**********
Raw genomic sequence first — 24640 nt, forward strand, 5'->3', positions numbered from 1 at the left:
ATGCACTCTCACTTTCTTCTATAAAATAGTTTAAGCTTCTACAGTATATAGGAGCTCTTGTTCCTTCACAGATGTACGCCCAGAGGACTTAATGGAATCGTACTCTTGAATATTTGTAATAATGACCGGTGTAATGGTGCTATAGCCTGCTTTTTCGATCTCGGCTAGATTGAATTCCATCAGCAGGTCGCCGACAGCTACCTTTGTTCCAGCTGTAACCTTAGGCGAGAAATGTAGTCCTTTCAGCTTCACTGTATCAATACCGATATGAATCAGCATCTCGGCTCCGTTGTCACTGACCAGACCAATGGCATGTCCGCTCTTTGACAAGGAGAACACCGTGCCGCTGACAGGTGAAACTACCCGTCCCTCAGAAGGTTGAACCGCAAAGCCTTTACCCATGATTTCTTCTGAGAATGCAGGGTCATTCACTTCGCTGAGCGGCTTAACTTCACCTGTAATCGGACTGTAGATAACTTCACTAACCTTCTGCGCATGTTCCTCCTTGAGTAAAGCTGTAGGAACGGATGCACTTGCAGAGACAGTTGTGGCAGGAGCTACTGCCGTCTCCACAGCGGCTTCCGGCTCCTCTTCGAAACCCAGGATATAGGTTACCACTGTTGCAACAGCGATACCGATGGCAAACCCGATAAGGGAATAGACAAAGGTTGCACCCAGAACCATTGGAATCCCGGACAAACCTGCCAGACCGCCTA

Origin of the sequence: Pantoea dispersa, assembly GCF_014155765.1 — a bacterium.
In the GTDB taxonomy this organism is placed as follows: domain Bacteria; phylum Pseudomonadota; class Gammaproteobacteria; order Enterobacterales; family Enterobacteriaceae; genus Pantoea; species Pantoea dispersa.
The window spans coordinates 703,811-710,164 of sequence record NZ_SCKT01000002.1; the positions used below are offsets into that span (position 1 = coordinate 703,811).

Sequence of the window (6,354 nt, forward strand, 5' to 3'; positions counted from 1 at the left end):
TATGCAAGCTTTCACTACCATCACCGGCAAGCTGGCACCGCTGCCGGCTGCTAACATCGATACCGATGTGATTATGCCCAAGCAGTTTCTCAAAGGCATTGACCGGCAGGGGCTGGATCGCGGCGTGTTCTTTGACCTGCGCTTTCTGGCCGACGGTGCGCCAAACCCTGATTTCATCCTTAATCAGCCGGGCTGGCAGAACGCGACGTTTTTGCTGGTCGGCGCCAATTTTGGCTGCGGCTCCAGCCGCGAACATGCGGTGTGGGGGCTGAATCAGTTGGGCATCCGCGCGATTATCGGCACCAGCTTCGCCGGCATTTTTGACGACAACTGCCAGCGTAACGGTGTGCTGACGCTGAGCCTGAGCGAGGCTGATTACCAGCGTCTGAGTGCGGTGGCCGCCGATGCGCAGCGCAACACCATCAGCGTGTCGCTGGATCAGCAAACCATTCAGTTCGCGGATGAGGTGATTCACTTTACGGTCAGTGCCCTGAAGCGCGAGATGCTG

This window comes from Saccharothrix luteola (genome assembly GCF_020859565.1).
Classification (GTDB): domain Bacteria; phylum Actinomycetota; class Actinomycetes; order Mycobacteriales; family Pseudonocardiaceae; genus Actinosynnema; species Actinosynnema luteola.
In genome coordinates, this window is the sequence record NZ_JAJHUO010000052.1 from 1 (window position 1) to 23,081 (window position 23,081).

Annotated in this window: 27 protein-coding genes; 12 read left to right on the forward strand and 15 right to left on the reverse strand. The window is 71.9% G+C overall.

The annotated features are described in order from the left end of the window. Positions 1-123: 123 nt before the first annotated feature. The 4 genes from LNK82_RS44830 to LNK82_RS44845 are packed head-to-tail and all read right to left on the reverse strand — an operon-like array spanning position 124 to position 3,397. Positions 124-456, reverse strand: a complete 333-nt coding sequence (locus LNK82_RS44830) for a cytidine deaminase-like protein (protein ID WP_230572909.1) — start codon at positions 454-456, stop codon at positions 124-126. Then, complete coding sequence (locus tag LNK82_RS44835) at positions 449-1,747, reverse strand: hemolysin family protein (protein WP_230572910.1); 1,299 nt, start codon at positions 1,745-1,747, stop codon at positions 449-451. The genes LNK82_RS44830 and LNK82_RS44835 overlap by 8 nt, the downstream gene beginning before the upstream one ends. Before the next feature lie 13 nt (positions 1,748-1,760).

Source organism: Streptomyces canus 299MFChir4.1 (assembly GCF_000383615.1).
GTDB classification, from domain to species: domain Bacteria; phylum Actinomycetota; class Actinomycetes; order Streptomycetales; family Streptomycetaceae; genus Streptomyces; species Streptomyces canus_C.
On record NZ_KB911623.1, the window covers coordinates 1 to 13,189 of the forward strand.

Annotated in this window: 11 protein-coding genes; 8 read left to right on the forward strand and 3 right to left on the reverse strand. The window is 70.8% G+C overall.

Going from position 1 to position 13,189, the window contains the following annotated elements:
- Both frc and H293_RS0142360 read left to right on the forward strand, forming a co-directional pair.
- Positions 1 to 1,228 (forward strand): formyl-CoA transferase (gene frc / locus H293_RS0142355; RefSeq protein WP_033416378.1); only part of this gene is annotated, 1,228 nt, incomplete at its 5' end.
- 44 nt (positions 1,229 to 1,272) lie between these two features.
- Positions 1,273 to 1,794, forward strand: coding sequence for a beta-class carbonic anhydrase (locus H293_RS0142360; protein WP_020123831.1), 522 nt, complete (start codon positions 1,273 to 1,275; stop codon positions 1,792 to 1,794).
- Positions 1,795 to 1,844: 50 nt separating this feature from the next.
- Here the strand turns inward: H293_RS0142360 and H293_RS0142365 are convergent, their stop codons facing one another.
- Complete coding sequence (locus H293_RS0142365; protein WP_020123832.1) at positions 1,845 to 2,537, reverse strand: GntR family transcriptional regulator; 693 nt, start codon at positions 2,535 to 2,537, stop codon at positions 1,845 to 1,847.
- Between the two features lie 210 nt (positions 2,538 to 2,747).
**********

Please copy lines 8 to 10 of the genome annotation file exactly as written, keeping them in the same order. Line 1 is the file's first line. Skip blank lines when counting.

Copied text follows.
This window comes from Saccharothrix luteola (genome assembly GCF_020859565.1).
Classification (GTDB): domain Bacteria; phylum Actinomycetota; class Actinomycetes; order Mycobacteriales; family Pseudonocardiaceae; genus Actinosynnema; species Actinosynnema luteola.
In genome coordinates, this window is the sequence record NZ_JAJHUO010000052.1 from 1 (window position 1) to 23,081 (window position 23,081).